A good way to think about this is in terms of ‘playing a game’ – there can be lots of roles that can be played in the game but it is nevertheless always the same old game. On the level of ‘what roles shall I select’ there can be tremendous choice, but all of these so-called ‘choices’ come down to the same thing – we are choosing to play the game. All the apparent choices (and all the excitement that comes with that apparent freedom) boil down to just the one choice. We are again victims of ‘the salesman trick’. So what’s wrong with this, we might ask? What’s wrong with choosing to play the game, if we want to?

 

The answer to this question is ‘nothing at all’ – if we actually know that this is what we’re doing, that is. This is where the trick comes in though – we’re never told that there is anything else. We’re never given the option of ‘not playing the game’, in other words, and this is a very big deception. It’s not just ‘a very big deception’ either – it’s the ultimate deception. It’s the archetypal deception. This is the deception that was played upon Truman Burbank in The Truman Show, the deception that is inherent in the concept of the Matrix. In the ancient Gnostic myth, it is the deception that is the Demiurge employs to trap and imprison the soul-sparks of mankind in the False Creation.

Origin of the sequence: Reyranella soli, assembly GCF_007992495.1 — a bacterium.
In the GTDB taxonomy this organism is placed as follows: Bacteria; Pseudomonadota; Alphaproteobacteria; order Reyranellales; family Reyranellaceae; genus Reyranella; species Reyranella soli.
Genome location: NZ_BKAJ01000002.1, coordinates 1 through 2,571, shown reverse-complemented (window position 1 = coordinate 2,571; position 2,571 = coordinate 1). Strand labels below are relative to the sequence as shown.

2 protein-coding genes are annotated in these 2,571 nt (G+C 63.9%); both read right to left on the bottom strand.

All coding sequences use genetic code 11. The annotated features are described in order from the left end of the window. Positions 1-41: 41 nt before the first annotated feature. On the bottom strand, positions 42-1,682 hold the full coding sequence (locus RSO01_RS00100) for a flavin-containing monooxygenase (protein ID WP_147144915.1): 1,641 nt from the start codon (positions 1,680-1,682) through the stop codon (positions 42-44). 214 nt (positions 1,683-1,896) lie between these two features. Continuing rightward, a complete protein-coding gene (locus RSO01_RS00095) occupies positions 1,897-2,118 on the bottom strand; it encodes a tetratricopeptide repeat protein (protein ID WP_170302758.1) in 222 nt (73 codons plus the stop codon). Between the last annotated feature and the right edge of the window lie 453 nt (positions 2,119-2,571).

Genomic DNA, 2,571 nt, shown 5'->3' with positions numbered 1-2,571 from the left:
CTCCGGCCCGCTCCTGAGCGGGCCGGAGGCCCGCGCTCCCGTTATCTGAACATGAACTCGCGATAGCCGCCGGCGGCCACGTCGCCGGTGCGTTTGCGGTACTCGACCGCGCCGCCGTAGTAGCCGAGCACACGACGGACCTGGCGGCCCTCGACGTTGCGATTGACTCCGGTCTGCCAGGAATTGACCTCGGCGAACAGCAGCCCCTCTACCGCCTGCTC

It’s fine to choose to play a game if we know that this is what the choice is, in other words, but if we don’t know that it is only a game (if this hasn’t ever been explained to us) then what exactly does this mean for us? If we are being offered a substitute version of reality (a ‘Toontown version’ which is incomparably narrower than the genuine thing) and we don’t know that we have been tricked in this way (‘tricked out of our birthright’, so to speak) then how are we to feel about this? Is there any way that we are actually going to feel OK about being tricked like this, if we knew? Are we really going to feel OK about spending our lives in some two-dimensional sterile Toontown, and missing out thereby on the true reality itself?